Archives of Gynecology and Obstetrics

, Volume 294, Issue 3, pp 657–664 | Cite as

Characterization of endometriosis-associated immune cell infiltrates (EMaICI)

  • Claudia Scheerer
  • Petia Bauer
  • Vito Chiantera
  • Jalid Sehouli
  • Andreas Kaufmann
  • Sylvia Mechsner
Gynecologic Endocrinology and Reproductive Medicine

Abstract

Objective

To identify and characterize endometriosis-associated immune cell infiltrates (EMaICI). Furthermore, to define occurrence and size of EMaICI in various types of endometriosis.

Methods

Immune cells were characterized in samples of 60 premenopausal women with histological proven endometriosis. Therefore, immunohistochemical staining with monoclonal antibodies for CD3, CD4, CD8, CD45RO, CD25, CD56, CD68, and CD20 on sections of paraffin-embedded endometriotic tissue was performed.

Results

EMaICI were observed in all the types of endometriosis, and characterized as T lymphocytes (CD3+), helper T lymphocytes (CD4+), cytotoxic T lymphocytes (CD8+), antigen-experienced T lymphocytes”memory cells” (CD45RO+), macrophages (CD68+), and B lymphocytes (CD20+). The maximum frequency of EMaICI and their distribution per endometriotic lesion (EML) was observed in peritoneal endometriosis (pEM) and in ovarian endometriosis (Ov. EM). In myometrium from adenomyosis (M/AM), EMaICI occurrence was lower and smaller in size in comparison with EMaICI seen in other forms of endometriosis. EMaICI were negative for regulatory T cells (CD25+ high, FoxP3+) and natural killer cells (NK cells, CD56+).

Conclusion

Numerous and brisk EMaICI comprising several types of immune cells in all endometriosis forms suggest acute immunological reactions within the microenvironment of endometriosis lesions.

Keywords

Endometriosis Immune cell infiltrates Chronic inflammatory disease Immune cell defect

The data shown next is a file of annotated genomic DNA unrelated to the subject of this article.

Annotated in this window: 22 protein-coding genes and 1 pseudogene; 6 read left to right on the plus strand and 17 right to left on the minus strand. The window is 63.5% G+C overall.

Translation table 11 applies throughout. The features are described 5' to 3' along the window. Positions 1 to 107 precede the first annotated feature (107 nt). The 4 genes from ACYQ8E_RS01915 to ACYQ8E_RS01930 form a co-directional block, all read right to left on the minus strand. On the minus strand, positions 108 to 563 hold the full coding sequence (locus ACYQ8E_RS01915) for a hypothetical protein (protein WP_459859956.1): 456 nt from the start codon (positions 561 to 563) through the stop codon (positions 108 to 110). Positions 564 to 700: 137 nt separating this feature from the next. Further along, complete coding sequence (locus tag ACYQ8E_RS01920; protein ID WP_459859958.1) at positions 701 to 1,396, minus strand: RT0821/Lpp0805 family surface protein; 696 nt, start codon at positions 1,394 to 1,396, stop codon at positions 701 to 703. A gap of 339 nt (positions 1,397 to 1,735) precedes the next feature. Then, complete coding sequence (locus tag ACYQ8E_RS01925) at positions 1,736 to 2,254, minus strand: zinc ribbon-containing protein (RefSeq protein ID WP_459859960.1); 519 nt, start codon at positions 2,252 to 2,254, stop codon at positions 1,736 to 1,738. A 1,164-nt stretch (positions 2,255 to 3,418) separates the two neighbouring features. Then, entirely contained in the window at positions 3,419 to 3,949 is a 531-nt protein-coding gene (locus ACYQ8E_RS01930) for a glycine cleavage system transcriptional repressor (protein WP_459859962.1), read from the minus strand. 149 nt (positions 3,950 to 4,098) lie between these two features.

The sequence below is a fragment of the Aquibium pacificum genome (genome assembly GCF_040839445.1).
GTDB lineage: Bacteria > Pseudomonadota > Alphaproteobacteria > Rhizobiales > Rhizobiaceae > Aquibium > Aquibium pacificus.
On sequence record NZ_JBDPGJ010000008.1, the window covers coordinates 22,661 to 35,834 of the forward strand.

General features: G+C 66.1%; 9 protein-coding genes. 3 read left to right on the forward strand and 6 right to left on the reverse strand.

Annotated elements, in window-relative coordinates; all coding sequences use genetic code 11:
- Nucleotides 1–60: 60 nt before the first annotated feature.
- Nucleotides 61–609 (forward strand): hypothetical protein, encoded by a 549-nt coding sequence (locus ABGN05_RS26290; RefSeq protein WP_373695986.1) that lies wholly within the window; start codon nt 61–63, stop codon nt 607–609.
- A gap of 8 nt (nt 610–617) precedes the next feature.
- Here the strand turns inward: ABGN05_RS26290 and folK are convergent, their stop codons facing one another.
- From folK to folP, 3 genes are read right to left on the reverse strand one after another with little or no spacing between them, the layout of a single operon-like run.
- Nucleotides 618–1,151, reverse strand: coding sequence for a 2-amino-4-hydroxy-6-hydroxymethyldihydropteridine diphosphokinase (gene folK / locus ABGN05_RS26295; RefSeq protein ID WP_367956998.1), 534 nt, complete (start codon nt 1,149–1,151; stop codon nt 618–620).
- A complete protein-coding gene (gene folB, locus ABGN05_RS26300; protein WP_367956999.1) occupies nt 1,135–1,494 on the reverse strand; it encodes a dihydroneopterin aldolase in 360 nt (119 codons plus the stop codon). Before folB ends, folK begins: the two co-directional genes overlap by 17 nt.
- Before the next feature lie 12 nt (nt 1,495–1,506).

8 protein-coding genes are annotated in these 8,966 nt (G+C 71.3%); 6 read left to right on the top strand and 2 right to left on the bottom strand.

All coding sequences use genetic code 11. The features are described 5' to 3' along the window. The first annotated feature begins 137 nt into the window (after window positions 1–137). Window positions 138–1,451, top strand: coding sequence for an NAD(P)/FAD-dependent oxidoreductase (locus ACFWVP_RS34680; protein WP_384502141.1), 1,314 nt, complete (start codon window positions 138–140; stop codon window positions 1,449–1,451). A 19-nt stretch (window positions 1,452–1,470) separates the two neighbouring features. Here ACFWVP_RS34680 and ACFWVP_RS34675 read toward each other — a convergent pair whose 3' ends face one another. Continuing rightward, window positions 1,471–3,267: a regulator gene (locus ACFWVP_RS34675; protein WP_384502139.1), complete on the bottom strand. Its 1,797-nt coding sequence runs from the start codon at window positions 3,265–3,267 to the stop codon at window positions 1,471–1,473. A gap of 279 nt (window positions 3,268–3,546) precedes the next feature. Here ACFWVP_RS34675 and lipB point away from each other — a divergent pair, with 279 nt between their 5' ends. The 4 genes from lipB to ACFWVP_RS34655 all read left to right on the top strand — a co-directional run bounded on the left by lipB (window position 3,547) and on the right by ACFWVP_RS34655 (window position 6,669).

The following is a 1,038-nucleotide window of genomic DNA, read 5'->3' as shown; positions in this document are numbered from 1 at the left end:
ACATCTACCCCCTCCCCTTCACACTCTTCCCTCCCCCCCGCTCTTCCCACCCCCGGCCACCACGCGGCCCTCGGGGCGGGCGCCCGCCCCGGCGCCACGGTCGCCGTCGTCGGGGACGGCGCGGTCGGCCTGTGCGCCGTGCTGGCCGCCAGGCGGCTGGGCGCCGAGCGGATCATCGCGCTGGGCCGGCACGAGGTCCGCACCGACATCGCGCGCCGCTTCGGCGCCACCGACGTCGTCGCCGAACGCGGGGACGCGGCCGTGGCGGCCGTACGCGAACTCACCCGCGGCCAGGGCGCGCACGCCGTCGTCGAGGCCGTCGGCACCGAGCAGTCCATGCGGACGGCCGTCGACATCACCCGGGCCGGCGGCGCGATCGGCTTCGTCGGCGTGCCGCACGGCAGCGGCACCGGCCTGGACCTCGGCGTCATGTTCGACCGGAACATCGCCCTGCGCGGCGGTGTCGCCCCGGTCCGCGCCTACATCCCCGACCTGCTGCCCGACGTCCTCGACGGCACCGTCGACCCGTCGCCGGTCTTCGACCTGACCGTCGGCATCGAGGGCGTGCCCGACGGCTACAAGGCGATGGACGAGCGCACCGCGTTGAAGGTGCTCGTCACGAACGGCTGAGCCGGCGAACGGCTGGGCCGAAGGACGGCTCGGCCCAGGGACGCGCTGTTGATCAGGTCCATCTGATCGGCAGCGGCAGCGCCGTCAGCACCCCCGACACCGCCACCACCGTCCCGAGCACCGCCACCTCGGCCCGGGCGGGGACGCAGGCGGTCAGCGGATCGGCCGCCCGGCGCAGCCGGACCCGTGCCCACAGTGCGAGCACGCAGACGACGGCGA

Abbreviations

AM

Adenomyosis

CD

Cluster of differentiation

DIE

Deep infiltrating rectovaginal endometriosis

EDT

Endometriosis disease theory

EM

Endometriosis

EMaICI

Endometriosis-associated immune cell infiltrates

EML

Endometriotic lesions

EN1/pEM

Endometrium from patients with peritoneal EM

EN2/AM

Endometrium from adenomyosis

EN3k/UM

Endometrium from uterus myomatosus, used as control

ICI

Immune cell infiltrates

IHC

Immunohistochemistry

M/AM

Myometrium from adenomyosis

M/UM

Myometrium from myomatosus uterus, used as control

NK

Natural killer cells

NLP

Non-lesional peritoneum, used as control

NLO

Non-lesional ovarium, used as control

Ov. EM

Ovarian endometriosis

p EM

Peritoneal endometriosis

p

Proliferative phase

s

Secretory phase

References

  1. 1.
    Ebert A (2006) Endometriose. Walter de Gruyter, Berlin. In: Update 2006Google Scholar
  2. 2.
    Meyer R (1919) Uber den Stand der Frage der Adenomyositis und Adenomyome in allgemeinen und insbesondere über Adenomyositis serosoepithlialis und Adenomyometritis sarcomatosa. ZentralblGynäkol 43:745–750Google Scholar
  3. 3.
    Sampson JA (1927) Metastatic or embolic endometriosis, due to the menstrual dissemination of endometrial tissue into the venous circulation. Am J Pathol 3(2):93–110, 143Google Scholar
  4. 4.
    Leyendecker G, Kunz G, Noe M, Herbertz M, Mall G (1998) Endometriosis: a dysfunction and disease of the archimetra. Hum Reprod Update 4(5):752–762CrossRefPubMedGoogle Scholar
  5. 5.
    Leyendecker G, Wildt L, Mall G (2009) The pathophysiology of endometriosis and adenomyosis: tissue injury and repair. Arch Gynecol Obstet 280(4):529–538CrossRefPubMedPubMedCentralGoogle Scholar
  6. 6.
    Dmowski WP, Steele RW, Baker GF (1981) Deficient cellular immunity in endometriosis. Am J Obstet Gynecol 141(4):377–383CrossRefPubMedGoogle Scholar
  7. 7.
    Morris H, Edwards J, Tiltman A, Emms M (1985) Endometrial lymphoid tissue: an immunohistological study. J Clin Pathol 38(6):644–652CrossRefPubMedPubMedCentralGoogle Scholar
  8. 8.
    Kamat BR, Isaacson PG (1987) The immunocytochemical distribution of leukocytic subpopulations in human endometrium. Am J Pathol 127(1):66–73PubMedPubMedCentralGoogle Scholar
  9. 9.
    Marshall RJ, Jones DB (1988) An immunohistochemical study of lymphoid tissue in human endometrium. Int J Gynecol Pathol 7(3):225–235CrossRefPubMedGoogle Scholar
  10. 10.
    Witz CA, Montoya IA, Dey TD, Schenken RS (1994) Characterization of lymphocyte subpopulations and T cell activation in endometriosis. Am J Reprod Immunol 32(3):173–179CrossRefPubMedGoogle Scholar